Yes this is a nod to the old great Al Stewart song of the same name. And part of this post is an extension of recent dialogue I have had with old childhood buddies Art Graham, Mike Edelman, Curt Smith, and Eleanor Grant…
I recently ran through the old neighborhood where I grew up. I currently live only 4 miles from the very house where I spent my youth. And while I agree that I haven’t gone very far, I also feel that I have done a hell of a lot of living in that time. As I ran past familiar landmarks I found myself doing voice over commentary in my own head, almost as if I was telling my story – to myself.
The cool thing for me is that I am still in touch with many of the “kids” that were a huge part of my childhood. So part of me wanted to pull out my phone and snap a couple of pictures of the old houses and key points of interest including Elwell playground where we spent countless hours playing or just hanging out. For whatever reason, I vetoed the picture idea. I think part of me felt a little creepy taking pictures where I technically no longer belonged. But a bigger part of me just thought the time wasn’t right for those pictures. There may be a time when I will want to do that… but not yet.
I’ve been through some crap, I’ve been kicked in the gut, I have been tested, and I have laughed, loved, cried, seen true beauty and experienced true glory. And I have told my story in one way or another to countless people. One of the common denominators that resonates through all of the muck and all of the years is that I truly do believe that I live in a fairy tale and I am one of the most fortunate people on this planet.
For whatever reason, I seem to only have vivid recall of the positive experiences and people in my life. And there is no doubt that how I spent my years growing up in Ardmore Pennsylvania, and all of the people who were a part of those years laid that foundation of belief. I lived in a modest house. I didn’t have the newest or the most expensive – anything. But I had everything I needed and everything I wanted. I had family. I had friends. I had a sense of community. I had opportunity. I had safety. I had security. And I feel all of that has contributed to the great sense of perspective and appreciation I have today.
My parents gave me just the right length of leash. I was able to explore. I was able to do my own thing and I knew that they were never far. I remember them parking their lawn chairs at every single baseball game I had from ages 8 – 18. And I remember at least one of them being at every basketball and soccer game all through junior high, high school, and at my college soccer games as well. I was always supported.
And I grew up in the perfect neighborhood with friends on every block all around me. Every day seemed to have its own itinerary that we all seemed to intuitively understand. I don’t remember there being much discussion over what we would do on any given day. Some evenings called for a neighborhood-wide game of “Kick the Can” or ‘Fox and Geese”.
Some days found us playing relentless street hockey in the Hall’s driveway who had the multi car garage with every single window blown out from slap shots that sailed high and wide. Just about every day in the summer was spent at Elwell Playground where we would engage in one activity after another in near rapid fire succession until it was time to come home for dinner. And sometimes on a warm summer day, the agenda simply called for sitting perched in one of the DelBonifro’s huge trees next door as we pondered our next move.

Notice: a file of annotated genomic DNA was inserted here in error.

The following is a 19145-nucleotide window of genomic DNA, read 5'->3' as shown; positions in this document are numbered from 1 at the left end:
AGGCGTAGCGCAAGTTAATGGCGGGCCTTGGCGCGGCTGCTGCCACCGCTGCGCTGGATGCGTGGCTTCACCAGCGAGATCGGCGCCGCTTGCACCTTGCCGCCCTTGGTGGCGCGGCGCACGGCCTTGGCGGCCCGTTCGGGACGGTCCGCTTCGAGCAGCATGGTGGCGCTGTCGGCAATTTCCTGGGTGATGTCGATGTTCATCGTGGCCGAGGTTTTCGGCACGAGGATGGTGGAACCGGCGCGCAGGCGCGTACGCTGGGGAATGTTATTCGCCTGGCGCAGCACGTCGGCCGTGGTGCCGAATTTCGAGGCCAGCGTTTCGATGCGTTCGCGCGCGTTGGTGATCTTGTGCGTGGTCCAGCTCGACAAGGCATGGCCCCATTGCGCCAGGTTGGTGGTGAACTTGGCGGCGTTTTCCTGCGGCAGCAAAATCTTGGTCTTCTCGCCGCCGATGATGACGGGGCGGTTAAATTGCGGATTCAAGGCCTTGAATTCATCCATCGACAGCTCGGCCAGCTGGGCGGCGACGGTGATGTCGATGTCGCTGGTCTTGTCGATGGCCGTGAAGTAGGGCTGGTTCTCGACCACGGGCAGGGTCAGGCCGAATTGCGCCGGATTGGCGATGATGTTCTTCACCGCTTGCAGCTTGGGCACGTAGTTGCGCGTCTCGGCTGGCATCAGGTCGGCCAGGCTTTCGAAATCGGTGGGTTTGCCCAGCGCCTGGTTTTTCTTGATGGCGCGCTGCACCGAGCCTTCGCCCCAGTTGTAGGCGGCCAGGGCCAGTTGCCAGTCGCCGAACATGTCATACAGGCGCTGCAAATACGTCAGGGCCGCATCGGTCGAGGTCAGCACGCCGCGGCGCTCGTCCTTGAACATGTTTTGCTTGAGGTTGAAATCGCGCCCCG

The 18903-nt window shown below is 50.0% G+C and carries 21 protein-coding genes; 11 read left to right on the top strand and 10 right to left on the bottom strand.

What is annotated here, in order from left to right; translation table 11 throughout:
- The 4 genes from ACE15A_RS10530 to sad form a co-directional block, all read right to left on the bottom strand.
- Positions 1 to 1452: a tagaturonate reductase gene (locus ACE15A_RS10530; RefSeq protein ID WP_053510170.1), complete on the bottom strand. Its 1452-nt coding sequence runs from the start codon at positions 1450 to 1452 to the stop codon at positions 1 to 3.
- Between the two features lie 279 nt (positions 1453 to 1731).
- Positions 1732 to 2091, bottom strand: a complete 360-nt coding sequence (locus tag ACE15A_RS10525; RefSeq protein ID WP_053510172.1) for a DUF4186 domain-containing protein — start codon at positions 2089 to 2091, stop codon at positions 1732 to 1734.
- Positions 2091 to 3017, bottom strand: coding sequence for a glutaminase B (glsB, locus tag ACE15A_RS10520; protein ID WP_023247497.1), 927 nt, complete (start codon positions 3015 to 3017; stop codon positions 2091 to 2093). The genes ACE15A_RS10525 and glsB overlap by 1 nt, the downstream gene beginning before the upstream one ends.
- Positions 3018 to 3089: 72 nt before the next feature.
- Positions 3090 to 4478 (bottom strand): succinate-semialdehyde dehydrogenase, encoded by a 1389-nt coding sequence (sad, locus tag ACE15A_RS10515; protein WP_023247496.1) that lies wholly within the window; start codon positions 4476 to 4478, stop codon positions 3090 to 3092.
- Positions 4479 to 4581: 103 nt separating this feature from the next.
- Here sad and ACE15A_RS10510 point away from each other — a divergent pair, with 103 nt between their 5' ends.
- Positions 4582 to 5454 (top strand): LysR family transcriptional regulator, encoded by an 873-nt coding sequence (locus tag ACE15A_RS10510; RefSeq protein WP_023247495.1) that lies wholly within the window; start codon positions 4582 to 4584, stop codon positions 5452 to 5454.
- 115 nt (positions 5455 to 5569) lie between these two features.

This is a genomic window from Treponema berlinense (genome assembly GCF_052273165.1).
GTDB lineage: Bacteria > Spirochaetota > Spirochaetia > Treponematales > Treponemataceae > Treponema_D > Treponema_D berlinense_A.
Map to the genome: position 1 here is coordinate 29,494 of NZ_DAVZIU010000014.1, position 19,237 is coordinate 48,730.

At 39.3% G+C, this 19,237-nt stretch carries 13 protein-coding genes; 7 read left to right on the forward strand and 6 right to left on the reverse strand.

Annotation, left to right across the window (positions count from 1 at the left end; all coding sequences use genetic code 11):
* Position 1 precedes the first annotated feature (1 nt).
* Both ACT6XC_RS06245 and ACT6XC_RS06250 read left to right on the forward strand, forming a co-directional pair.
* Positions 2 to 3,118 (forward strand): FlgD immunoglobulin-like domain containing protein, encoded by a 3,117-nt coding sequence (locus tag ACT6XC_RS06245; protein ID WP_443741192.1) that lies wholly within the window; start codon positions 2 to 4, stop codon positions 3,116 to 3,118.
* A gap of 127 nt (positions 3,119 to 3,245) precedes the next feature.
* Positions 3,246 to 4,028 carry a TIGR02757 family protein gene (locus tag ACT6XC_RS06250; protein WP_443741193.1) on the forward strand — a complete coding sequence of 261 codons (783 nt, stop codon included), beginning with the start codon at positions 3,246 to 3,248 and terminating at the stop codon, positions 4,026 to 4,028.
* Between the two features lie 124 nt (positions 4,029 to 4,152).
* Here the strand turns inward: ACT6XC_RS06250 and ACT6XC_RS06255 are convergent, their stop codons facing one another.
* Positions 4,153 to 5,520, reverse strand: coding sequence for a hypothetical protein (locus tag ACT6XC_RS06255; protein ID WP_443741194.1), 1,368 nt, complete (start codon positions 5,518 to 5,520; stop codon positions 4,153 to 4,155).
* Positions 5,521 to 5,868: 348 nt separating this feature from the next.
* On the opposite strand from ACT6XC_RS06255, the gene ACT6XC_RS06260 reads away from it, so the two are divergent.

As we got a little older, our exploits took us onto the grounds of Haverford College, a.k.a “The College”, where we would just hang out and “be” or play hoops all day long.
I lived a blessed childhood.
As I reflect back on all of this and then fast forward to my adult life where I not only had the opportunity to play high caliber soccer against some of the best athletes in the country, but have done some pretty cool things in the realm of cancer survivorship and in the world of endurance sports, I like to think that I am proud but more importantly that I am humble.
While I acknowledge that I have accomplished more in my life than many people will ever dream of, I consider all of that to be more of a blessing than anything that I might possibly have co-engineered. I couldn’t have made this stuff up if I tried. And while I do believe in good people attracting good things, and in the laws of karma, I also believe in luck and that the proper perspective will make all the difference in anyone’s life. I do appreciate where I have come from and what I have done, but you won’t see me writing or talking a whole lot about that. You won’t see me advertise my race accomplishments in the social media outlets and measuring my worth in terms of “comments”, “likes”, or “shares”. You will however see me marvel and shake my head in disbelief that one person can be as lucky as I have been.
I know everyone has a different story and a different perspective of how they got where they are today. But the cool thing is that we all went through all of that stuff “together” in one way or another. And we have made it through to the other side and are sitting here talking about it. We all wake up every day and fight the good fight. That fight takes on a different meaning for each and every one of us, but we all fight for or against something or someone every day – even if it’s ourselves.
I take comfort in that I think I am leaving a positive trail of bread crumbs behind me. I do my best to lead by example. Granted, I have a closet full of flaws but I do my best to hide them by offsetting them with something GOOD. And yes, I fully realize that some days are up and some days are down. But at the end of this fine day, we are winning.
So in reality….It’s a good day. They are all good days.